Though most lenders aren’t comfortable with the idea of 84-month auto loans, Ally Financial is going full steam ahead with such loans.
Automotive News reports the former financial arm of General Motors — joining Toyota Financial Services in the seven-year lending game — is taking on 84-month loans because, per CEO Jeffrey Brown, the lender hadn’t taken enough risk over the past two to three years. Representative Gina Proia adds that the loan terms would be offered to well-qualified consumers in 24 states in 2015 as part of Ally’s commitment “to offering competitive products designed to help dealers provide their customers with a variety of options that meet a range of consumer credit needs and monthly payment preferences.”
However, Ally and Toyota Financial are among the only ones to offer such terms, as most lenders want their customers to come back more often. Financial observers, meanwhile, are watching longer-term loans with a cautious eye, citing concerns of risks to the United States economy down the road if things were to follow the same path as the housing bubble in 2007 and 2008.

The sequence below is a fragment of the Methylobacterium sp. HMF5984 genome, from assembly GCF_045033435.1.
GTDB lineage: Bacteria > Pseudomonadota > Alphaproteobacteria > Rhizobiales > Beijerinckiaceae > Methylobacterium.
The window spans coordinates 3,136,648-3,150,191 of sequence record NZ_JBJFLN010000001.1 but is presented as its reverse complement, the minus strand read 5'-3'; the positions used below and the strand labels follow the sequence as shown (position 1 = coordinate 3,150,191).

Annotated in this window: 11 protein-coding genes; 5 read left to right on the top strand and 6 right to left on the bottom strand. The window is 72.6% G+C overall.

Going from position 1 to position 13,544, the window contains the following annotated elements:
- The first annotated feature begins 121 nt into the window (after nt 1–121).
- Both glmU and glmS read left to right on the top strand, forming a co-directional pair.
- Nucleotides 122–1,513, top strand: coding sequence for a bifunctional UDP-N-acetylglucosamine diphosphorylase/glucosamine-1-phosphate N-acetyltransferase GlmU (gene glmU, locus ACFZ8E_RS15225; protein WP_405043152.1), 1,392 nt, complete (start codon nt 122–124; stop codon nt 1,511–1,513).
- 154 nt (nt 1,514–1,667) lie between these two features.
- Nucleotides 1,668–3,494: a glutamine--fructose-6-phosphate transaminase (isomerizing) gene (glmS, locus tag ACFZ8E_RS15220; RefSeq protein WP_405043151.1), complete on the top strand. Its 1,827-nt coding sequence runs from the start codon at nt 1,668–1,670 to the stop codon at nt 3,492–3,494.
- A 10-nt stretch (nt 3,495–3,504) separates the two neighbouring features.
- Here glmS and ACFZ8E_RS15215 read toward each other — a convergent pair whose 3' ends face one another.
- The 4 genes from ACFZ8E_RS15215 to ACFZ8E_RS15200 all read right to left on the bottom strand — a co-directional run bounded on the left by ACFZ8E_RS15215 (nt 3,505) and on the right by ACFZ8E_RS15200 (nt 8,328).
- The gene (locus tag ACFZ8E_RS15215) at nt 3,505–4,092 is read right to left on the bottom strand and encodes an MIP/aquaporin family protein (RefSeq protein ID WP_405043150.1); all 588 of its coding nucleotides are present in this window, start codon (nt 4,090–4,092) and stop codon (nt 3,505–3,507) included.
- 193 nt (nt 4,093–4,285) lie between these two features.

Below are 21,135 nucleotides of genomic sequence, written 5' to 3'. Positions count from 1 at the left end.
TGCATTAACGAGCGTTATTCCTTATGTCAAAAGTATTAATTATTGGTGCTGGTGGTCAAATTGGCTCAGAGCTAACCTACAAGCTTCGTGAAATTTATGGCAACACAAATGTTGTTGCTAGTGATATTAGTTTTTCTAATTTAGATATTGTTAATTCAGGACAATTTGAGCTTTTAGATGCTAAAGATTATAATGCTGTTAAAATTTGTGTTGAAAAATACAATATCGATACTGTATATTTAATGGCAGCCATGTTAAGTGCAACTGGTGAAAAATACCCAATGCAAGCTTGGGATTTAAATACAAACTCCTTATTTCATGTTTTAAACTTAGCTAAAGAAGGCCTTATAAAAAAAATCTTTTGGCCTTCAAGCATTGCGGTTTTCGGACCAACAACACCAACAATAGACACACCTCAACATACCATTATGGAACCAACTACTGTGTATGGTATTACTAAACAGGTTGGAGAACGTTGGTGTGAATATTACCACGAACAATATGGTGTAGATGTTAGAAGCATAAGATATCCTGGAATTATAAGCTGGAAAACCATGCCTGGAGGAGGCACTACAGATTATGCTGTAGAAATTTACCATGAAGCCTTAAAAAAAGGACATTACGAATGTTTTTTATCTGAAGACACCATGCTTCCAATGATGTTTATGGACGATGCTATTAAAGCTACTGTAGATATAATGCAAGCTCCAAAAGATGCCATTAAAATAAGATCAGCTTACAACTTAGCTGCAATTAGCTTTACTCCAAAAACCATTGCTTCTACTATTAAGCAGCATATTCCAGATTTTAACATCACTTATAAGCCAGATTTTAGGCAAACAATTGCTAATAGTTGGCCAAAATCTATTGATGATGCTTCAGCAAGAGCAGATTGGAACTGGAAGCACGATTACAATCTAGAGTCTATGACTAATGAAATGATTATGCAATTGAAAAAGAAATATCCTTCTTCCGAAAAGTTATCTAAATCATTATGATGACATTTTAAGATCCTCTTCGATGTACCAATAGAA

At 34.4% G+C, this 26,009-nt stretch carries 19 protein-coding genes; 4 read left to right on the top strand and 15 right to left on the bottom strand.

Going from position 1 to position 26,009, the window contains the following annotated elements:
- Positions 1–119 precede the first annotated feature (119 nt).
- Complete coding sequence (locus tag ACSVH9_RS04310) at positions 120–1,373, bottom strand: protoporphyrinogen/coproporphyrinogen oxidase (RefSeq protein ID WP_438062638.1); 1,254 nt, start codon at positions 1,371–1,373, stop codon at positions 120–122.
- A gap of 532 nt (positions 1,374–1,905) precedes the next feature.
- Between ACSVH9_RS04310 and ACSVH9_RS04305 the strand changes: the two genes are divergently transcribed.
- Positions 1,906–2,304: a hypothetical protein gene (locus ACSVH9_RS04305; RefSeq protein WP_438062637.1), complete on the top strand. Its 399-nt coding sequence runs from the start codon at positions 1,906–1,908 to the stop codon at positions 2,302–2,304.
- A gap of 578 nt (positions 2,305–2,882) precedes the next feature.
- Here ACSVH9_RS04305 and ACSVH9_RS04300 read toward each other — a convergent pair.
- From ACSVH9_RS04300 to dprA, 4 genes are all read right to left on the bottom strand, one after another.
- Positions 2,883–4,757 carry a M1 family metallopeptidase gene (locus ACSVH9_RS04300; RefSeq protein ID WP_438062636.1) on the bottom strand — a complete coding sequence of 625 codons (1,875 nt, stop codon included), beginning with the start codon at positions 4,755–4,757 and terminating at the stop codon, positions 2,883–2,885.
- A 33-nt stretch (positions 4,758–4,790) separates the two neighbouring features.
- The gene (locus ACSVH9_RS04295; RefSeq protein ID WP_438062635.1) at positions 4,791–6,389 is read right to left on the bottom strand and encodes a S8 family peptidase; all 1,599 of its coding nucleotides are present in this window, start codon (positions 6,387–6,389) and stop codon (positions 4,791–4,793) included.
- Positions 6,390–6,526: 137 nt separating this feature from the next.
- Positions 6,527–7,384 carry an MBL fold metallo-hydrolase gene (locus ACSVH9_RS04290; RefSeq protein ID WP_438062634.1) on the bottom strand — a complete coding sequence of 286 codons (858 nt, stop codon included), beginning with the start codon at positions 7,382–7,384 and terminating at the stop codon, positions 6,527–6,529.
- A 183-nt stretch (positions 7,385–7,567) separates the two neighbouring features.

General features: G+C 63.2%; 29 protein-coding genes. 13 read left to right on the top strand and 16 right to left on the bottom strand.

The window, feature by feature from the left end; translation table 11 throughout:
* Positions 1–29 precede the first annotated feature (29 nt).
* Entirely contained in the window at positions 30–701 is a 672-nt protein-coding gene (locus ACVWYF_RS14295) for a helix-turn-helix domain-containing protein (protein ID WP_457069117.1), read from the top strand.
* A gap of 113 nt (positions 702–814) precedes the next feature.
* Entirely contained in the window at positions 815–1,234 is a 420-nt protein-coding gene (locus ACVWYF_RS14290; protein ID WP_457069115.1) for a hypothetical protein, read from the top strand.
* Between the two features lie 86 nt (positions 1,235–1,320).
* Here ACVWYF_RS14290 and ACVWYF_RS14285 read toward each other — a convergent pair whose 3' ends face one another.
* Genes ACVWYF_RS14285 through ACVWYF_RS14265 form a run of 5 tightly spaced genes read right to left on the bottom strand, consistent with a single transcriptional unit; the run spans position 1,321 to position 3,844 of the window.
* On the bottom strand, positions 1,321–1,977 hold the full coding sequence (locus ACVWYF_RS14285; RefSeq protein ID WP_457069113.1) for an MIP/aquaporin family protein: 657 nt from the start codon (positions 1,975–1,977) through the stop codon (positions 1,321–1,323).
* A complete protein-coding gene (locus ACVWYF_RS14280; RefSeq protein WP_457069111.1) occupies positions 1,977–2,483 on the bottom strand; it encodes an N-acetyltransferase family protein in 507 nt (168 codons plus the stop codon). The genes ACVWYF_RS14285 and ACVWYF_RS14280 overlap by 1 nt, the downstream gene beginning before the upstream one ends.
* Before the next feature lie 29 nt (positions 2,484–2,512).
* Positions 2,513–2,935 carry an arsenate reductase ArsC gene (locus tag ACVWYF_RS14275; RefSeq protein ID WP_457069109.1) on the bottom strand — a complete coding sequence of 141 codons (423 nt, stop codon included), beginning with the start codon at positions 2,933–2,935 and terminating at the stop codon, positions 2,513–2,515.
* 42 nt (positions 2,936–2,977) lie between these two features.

Moody’s Analytics senior director Cristian deRitis is among those observers, though he isn’t worried about the risks attached, citing higher lending standards for 84-month loans, the small market size compared to the overall auto financing market, and the consumer base for most of the loans coming from credit unions, whose members don’t fall into delinquency often.
Speaking of the overall market, the average length for an auto loan is 66 months for new vehicles in Q4 2014, 62 months for used models. Both figures are up one month over the same period in 2013.